EDWARD LEE'S HEADER HEADS FOR THE SCREEN
FANGORIA writer/literary specialist Thomas Deja reports in with news of an adaptation of one of the genre?s more extreme writers:
When you?re producing a horror film, you expect protests of disbelief from many fronts: community and religious leaders, film critics, producers. But when the author who wrote the novella a film is based on expresses disbelief?that?s saying something.
? ?There?s no way they can do this,? I thought,? claims Edward Lee, the hardcore horror maven whose novella HEADER is being prepped for the big screen. ?I felt the movie would be banned, and the producers would get thrown in jail. Either that or they were out of their friggin? minds.?
If you possess any familiarity with the source material, Lee?s disbelief is understandable. The author is known for his blackly comic tales filled with over-the-top grue and politically incorrect tableaux, and HEADER is arguably the crown jewel of his career. The tale of a cop investigating a particularly messy form of backwoods revenge involving a sexual insult achieved through the use of power tools, it would not seem tailor-made for filming.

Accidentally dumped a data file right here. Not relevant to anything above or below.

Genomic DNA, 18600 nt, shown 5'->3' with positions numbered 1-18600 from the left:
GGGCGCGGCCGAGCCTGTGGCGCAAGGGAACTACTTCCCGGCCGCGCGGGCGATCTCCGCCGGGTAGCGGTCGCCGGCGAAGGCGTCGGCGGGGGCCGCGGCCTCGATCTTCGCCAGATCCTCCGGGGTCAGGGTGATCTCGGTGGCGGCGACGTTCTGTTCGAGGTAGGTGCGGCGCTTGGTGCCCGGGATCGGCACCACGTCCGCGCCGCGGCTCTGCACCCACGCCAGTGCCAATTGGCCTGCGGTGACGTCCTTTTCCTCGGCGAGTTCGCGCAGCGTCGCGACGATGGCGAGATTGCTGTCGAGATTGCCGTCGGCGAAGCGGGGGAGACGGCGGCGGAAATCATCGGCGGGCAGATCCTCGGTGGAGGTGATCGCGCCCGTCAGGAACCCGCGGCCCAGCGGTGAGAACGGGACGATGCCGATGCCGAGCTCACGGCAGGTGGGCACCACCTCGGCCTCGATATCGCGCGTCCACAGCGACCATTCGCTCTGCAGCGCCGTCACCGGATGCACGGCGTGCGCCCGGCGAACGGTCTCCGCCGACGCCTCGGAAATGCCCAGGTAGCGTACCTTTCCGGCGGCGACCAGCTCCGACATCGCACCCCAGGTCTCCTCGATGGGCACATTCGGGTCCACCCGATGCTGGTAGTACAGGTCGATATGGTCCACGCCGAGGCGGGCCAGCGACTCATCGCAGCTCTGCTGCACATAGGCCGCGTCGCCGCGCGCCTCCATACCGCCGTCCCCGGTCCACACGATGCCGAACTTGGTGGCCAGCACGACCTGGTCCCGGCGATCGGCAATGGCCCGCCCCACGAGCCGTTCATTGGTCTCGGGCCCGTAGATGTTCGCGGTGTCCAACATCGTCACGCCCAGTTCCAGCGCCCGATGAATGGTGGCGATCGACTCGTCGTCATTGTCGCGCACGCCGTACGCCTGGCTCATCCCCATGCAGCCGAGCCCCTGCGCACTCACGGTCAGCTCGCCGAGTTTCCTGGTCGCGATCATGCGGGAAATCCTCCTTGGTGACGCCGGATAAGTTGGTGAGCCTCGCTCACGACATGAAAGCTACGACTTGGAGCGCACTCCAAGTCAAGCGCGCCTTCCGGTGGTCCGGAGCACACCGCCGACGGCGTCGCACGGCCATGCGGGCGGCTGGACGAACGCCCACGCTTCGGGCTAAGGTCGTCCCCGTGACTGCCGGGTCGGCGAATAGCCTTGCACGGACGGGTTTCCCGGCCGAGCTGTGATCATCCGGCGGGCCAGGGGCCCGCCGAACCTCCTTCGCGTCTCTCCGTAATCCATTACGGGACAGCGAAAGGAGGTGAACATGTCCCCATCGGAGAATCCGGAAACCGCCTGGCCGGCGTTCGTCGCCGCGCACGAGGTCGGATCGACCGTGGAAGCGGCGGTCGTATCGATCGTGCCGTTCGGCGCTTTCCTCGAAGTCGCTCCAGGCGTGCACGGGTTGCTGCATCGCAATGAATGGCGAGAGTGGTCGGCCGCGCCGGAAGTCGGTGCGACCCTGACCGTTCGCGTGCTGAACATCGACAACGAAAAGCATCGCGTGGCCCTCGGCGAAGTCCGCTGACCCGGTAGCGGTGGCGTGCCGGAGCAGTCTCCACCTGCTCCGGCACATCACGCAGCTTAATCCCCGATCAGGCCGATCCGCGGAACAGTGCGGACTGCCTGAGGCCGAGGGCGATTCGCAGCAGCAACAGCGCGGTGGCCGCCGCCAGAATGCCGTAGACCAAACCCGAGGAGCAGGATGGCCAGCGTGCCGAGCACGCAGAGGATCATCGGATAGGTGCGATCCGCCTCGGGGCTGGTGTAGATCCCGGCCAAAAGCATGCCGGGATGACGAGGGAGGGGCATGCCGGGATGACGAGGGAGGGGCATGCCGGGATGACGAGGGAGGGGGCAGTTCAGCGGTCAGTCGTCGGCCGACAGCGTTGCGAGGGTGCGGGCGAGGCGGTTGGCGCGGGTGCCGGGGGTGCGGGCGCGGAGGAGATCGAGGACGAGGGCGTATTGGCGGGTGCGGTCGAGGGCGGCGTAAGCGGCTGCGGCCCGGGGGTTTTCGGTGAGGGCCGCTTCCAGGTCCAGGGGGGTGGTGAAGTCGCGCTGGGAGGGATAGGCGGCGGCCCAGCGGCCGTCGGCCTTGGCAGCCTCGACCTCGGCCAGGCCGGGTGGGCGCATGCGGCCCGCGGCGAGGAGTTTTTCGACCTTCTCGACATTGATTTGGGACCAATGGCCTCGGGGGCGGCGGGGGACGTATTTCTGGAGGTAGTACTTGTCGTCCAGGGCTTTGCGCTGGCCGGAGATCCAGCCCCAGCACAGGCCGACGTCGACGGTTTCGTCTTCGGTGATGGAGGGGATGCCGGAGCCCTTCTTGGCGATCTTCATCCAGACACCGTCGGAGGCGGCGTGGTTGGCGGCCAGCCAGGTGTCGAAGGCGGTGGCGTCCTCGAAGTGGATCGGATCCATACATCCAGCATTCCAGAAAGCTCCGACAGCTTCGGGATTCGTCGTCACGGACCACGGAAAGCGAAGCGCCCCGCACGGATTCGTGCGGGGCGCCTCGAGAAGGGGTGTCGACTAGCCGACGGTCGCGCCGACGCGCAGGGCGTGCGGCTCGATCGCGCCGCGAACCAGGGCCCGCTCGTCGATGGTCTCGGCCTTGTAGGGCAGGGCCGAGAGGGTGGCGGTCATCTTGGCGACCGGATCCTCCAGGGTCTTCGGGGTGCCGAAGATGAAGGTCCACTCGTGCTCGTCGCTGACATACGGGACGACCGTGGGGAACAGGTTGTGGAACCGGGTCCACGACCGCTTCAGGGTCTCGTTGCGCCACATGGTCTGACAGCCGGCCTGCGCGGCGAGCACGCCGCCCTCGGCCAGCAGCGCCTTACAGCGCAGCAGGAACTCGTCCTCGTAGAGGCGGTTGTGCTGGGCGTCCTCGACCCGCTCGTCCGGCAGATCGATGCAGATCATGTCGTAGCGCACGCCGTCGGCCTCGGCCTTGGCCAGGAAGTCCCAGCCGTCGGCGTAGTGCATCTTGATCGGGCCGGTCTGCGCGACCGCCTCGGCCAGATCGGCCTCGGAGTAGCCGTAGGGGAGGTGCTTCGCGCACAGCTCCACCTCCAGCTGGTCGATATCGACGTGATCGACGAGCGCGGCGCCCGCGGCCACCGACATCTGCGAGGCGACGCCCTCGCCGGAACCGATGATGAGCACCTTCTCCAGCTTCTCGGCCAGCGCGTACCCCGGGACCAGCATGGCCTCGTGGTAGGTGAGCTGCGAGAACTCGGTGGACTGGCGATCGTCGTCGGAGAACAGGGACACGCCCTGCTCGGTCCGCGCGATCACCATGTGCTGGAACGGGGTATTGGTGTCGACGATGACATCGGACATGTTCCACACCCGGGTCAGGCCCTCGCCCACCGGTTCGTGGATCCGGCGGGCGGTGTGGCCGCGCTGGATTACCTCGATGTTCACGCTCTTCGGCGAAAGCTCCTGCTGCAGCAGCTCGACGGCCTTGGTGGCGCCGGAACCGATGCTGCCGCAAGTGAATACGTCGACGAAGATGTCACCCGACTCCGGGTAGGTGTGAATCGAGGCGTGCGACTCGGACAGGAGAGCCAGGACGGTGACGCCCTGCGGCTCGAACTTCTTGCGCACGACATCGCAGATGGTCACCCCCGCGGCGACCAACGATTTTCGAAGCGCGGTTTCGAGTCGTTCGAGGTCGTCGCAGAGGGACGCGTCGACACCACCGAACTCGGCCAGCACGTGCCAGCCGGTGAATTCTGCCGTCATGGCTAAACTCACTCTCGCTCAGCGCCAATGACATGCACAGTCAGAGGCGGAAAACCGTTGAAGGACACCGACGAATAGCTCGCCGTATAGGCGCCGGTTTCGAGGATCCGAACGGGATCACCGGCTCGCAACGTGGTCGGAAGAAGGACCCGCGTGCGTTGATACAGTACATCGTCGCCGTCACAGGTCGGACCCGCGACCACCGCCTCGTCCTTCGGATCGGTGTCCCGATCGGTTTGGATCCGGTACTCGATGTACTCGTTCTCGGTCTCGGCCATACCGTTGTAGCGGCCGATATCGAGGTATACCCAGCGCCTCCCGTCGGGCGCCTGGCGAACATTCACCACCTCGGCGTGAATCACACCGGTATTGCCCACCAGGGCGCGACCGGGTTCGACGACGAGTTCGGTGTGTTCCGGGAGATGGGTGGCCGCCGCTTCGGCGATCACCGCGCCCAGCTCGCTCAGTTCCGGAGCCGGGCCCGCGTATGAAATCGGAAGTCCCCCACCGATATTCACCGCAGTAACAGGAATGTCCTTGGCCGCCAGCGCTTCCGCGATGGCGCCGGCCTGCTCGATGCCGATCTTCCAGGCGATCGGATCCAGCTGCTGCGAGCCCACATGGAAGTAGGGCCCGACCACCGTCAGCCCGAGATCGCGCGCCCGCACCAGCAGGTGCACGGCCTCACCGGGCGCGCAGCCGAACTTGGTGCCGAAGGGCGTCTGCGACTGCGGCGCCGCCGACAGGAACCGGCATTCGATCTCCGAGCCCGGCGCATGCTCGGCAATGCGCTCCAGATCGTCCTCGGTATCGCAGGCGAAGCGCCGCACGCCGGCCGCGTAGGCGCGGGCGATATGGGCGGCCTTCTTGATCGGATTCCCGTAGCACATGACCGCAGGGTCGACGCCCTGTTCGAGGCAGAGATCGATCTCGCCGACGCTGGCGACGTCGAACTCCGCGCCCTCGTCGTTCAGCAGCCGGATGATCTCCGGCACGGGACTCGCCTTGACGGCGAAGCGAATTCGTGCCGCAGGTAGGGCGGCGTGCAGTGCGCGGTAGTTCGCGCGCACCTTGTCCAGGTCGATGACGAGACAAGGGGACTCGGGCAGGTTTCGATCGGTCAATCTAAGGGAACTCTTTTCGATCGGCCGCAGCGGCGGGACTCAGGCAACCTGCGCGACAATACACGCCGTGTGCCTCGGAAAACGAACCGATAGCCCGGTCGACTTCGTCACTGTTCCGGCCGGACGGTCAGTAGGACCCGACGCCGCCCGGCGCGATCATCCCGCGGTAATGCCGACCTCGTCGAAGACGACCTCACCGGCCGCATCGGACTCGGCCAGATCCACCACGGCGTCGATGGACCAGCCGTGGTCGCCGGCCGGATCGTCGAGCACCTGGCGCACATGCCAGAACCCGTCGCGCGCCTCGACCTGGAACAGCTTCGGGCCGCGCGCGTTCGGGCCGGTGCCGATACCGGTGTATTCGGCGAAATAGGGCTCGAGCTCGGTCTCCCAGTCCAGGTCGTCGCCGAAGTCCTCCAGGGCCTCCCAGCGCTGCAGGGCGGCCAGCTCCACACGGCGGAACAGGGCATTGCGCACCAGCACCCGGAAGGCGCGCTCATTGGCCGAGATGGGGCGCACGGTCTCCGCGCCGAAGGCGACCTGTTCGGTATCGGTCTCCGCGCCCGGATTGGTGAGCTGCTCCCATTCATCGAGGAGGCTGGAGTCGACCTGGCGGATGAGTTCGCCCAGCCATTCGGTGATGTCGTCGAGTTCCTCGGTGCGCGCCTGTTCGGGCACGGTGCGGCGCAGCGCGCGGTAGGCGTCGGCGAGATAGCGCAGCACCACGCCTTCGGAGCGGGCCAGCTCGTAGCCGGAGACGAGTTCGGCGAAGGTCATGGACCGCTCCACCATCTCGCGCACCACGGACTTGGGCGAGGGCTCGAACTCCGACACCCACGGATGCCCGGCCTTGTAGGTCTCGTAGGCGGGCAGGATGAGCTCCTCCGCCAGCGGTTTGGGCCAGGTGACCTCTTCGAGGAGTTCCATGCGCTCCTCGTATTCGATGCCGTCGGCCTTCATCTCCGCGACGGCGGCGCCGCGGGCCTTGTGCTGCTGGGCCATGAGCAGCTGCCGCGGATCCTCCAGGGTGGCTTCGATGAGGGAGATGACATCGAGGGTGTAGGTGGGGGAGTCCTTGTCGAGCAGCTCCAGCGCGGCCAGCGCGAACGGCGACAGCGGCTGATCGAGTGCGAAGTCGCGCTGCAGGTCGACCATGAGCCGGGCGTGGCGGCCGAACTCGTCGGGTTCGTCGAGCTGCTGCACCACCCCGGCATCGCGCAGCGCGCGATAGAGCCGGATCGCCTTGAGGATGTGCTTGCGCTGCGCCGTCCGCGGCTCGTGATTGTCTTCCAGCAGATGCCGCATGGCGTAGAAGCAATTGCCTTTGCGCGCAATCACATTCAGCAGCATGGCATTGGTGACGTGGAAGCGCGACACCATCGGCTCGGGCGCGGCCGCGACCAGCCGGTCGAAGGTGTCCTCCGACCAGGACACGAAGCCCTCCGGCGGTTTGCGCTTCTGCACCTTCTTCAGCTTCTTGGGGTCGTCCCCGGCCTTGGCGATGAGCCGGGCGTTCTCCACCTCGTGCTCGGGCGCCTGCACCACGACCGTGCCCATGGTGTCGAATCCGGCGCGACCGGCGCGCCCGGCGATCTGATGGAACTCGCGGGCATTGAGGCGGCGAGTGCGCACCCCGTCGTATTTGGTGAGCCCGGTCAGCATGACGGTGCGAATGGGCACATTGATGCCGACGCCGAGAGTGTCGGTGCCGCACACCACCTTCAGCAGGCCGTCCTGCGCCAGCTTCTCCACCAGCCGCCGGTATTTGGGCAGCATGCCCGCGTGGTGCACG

?People tend to think that prose writers always deliberately craft their work for film,? Lee elaborates, ?to make it more adaptable and attractive to potential movie producers structurally, conceptually, etc. But this definitely was not the case with HEADER. My goal was to write a backwoods murder mystery with a police procedural element and take it way, way over the top on the gross-o-meter.?
To Lee?s surprise, HEADER, which was directed by Archibald Flancranstin, produced by Michael Anthony and scripted by Michael E. Kennedy, has proven to be an exceptionally faithful version of his tale. ?I thought for sure that the story would be so altered, and all the most explicit scenes cut. It would be impossible to film the gory moments as I wrote them. But when I saw the makeup appliances the FX crew had made, I almost screamed. The stuff looked so real, it actually disturbed me. I did a cameo scene with one of the murder victims, and I had nightmares later.?
Indeed, the prosthetics crew quickly won Lee over on the shoot. ?I didn?t get to see any dailies, but all day long the producer and makeup effects guys were telling me that everything was going great,? says the author (pictured on set). ? ?Wait?ll you see the head-shot we did yesterday,? someone said. So then the makeup technician showed me a 15-second clip that she?d shot on her personal digital camera. I couldn?t believe the quality of the work. It looked to me like the character got shot in the head for real.?
The film will finish postproduction in April. No release date has been set, but the producers promise to let Fango know whenever there?s any news. So we'll keep you posted.
Courtesy of Fangoria